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'Black Lives Matter' Activists Disrupt Presidential Forum at Netroots Event

The crowd booed after O'Malley, a Democratic presidential hopeful, said that all lives matter. He later apologized.

Democratic presidential candidates Bernie Sanders and Martin O'Malley arrived at the annual Netroots Nation convention hoping to impress some of the party's most influential liberal activists. Things didn't exactly go as planned.

Demonstrators protesting cases of police brutality and the treatment of black Americans by law enforcement disrupted a presidential forum Saturday as O'Malley, a former Maryland governor, was interviewed on stage. The group later heckled Sanders.

The raucous scene unfolded when a large group of protesters streamed into the convention hall chanting, "Black lives matter!" As O'Malley and interviewer Jose Antonio Vargas looked on, one of the group's leaders took over the stage and addressed the audience as the largely female group of demonstrators railed against police-involved shootings, the treatment of immigrants and Arizona's racial history.

Image: Martin O'Malley, Jose Vargas, Tia Oso
As dozens protesters shout, Tia Oso of the National Coordinator for Black Immigration Network, center, walks up on stage interrupting Democratic presidential candidate, former Maryland Gov. Martin O'Malley, right, as moderator Jose Vargas watches at left, during the Netroots Nation town hall meeting, Saturday, July 18, 2015, in Phoenix.Ross D. Franklin / AP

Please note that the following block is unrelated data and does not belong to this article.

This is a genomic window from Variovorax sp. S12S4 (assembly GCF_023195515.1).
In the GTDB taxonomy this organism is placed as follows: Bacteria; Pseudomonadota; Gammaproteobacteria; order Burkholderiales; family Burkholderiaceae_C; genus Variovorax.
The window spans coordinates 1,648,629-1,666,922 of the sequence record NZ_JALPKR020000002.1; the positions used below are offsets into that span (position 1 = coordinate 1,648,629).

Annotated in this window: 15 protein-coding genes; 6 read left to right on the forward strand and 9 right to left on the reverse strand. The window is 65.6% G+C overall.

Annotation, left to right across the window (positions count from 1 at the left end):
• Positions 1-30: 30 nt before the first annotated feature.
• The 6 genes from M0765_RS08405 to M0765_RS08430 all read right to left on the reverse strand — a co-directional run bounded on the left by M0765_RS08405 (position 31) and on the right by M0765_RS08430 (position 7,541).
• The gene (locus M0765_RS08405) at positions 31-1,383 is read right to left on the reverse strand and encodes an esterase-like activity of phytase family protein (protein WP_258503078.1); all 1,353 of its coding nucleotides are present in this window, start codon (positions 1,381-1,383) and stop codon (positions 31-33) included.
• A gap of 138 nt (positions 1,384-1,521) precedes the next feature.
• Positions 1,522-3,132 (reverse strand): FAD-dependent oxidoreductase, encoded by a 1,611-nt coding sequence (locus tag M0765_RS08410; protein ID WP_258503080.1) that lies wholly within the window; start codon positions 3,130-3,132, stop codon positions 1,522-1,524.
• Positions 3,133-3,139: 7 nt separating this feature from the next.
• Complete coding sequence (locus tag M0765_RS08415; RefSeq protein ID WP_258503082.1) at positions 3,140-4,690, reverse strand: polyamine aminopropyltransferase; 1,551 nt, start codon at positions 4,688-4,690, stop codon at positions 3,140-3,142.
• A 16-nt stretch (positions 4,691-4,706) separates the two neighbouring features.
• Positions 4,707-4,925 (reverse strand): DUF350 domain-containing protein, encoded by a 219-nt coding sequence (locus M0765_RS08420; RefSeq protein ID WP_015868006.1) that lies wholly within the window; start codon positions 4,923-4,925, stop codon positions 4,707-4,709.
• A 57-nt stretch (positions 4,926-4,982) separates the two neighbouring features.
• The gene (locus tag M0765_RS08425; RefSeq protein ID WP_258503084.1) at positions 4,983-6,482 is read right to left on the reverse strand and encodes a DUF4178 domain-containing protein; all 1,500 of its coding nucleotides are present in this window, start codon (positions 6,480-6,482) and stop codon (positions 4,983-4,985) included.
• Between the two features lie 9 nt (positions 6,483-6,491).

Before departing, O'Malley told the convention: "Black lives matter. White lives matter. All lives matter," prompting some heckles and boos in the crowd.

He later apologized at an immigration event. "I meant no insensitivity by that and I apologize if that's what I communicated," he told reporters. "That was misstated. What I intended to say was that we're all in this together — that black lives do matter and we have a double-standard of justice in this country."

Sanders tried to address the roughly 3,000 Netroots activists as many of the protesters shouted at him and disrupted his remarks. At one point, Sanders said: "Black lives of course matter. I spent 50 years of my life fighting for civil rights and if you don't want me to be here, that's OK."

During an abbreviated 20-minute appearance, the self-described democratic socialist from Vermont spoke about the need to address wealth and income inequality, noting that blacks and Hispanics face high rates of unemployment. Sanders was scheduled to meet with representatives of the organization Black Lives Matter after the speech, but his campaign manager, Jeff Weaver, attended the meeting instead, spokesman Michael Briggs said.

Sanders later addressed police brutality at a large rally Saturday night, telling a crowd of more than 11,000 it is unacceptable for young black men to be beaten and killed while walking down the street.

"When a police officer breaks the law, that officer must be held accountable," Sanders said. He later quoted the 19th century black abolitionist Frederick Douglass: "Freedom doesn't come without struggle."